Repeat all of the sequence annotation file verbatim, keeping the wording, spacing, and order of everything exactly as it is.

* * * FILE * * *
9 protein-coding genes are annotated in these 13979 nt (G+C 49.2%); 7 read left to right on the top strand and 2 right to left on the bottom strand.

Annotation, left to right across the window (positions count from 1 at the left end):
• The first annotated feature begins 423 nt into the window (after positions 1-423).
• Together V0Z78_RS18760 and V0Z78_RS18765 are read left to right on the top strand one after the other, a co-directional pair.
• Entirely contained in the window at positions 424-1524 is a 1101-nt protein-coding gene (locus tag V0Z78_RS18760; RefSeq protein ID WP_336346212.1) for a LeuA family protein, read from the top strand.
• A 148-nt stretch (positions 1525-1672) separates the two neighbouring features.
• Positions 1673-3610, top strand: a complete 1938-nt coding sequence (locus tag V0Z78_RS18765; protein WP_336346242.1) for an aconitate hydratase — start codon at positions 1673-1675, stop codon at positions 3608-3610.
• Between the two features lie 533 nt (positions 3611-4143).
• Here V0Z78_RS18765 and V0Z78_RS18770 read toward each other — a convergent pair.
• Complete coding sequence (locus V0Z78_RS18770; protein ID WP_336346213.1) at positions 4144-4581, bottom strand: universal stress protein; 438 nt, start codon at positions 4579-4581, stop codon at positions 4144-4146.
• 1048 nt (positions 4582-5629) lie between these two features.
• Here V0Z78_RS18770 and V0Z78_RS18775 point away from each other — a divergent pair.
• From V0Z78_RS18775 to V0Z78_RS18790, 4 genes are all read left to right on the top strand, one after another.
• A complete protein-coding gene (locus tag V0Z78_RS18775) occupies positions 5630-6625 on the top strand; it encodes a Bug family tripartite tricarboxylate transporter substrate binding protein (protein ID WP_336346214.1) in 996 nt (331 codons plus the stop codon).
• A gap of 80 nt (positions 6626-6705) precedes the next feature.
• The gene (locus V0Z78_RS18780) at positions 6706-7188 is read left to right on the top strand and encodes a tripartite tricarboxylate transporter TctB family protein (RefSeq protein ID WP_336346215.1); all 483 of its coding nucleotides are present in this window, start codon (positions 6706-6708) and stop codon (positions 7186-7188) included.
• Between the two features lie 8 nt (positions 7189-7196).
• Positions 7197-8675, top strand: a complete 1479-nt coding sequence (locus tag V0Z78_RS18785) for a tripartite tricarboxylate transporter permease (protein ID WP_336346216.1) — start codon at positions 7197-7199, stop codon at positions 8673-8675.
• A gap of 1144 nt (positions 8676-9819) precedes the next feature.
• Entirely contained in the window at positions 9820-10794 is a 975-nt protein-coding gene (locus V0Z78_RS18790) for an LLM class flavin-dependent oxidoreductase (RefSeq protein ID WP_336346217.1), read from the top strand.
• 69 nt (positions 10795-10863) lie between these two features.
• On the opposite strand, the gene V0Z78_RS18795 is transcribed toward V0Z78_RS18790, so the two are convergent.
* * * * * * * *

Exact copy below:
9 protein-coding genes are annotated in these 13979 nt (G+C 49.2%); 7 read left to right on the top strand and 2 right to left on the bottom strand.

Annotation, left to right across the window (positions count from 1 at the left end):
• The first annotated feature begins 423 nt into the window (after positions 1-423).
• Together V0Z78_RS18760 and V0Z78_RS18765 are read left to right on the top strand one after the other, a co-directional pair.
• Entirely contained in the window at positions 424-1524 is a 1101-nt protein-coding gene (locus tag V0Z78_RS18760; RefSeq protein ID WP_336346212.1) for a LeuA family protein, read from the top strand.
• A 148-nt stretch (positions 1525-1672) separates the two neighbouring features.
• Positions 1673-3610, top strand: a complete 1938-nt coding sequence (locus tag V0Z78_RS18765; protein WP_336346242.1) for an aconitate hydratase — start codon at positions 1673-1675, stop codon at positions 3608-3610.
• Between the two features lie 533 nt (positions 3611-4143).
• Here V0Z78_RS18765 and V0Z78_RS18770 read toward each other — a convergent pair.
• Complete coding sequence (locus V0Z78_RS18770; protein ID WP_336346213.1) at positions 4144-4581, bottom strand: universal stress protein; 438 nt, start codon at positions 4579-4581, stop codon at positions 4144-4146.
• 1048 nt (positions 4582-5629) lie between these two features.
• Here V0Z78_RS18770 and V0Z78_RS18775 point away from each other — a divergent pair.
• From V0Z78_RS18775 to V0Z78_RS18790, 4 genes are all read left to right on the top strand, one after another.
• A complete protein-coding gene (locus tag V0Z78_RS18775) occupies positions 5630-6625 on the top strand; it encodes a Bug family tripartite tricarboxylate transporter substrate binding protein (protein ID WP_336346214.1) in 996 nt (331 codons plus the stop codon).
• A gap of 80 nt (positions 6626-6705) precedes the next feature.
• The gene (locus V0Z78_RS18780) at positions 6706-7188 is read left to right on the top strand and encodes a tripartite tricarboxylate transporter TctB family protein (RefSeq protein ID WP_336346215.1); all 483 of its coding nucleotides are present in this window, start codon (positions 6706-6708) and stop codon (positions 7186-7188) included.
• Between the two features lie 8 nt (positions 7189-7196).
• Positions 7197-8675, top strand: a complete 1479-nt coding sequence (locus tag V0Z78_RS18785) for a tripartite tricarboxylate transporter permease (protein ID WP_336346216.1) — start codon at positions 7197-7199, stop codon at positions 8673-8675.
• A gap of 1144 nt (positions 8676-9819) precedes the next feature.
• Entirely contained in the window at positions 9820-10794 is a 975-nt protein-coding gene (locus V0Z78_RS18790) for an LLM class flavin-dependent oxidoreductase (RefSeq protein ID WP_336346217.1), read from the top strand.
• 69 nt (positions 10795-10863) lie between these two features.
• On the opposite strand, the gene V0Z78_RS18795 is transcribed toward V0Z78_RS18790, so the two are convergent.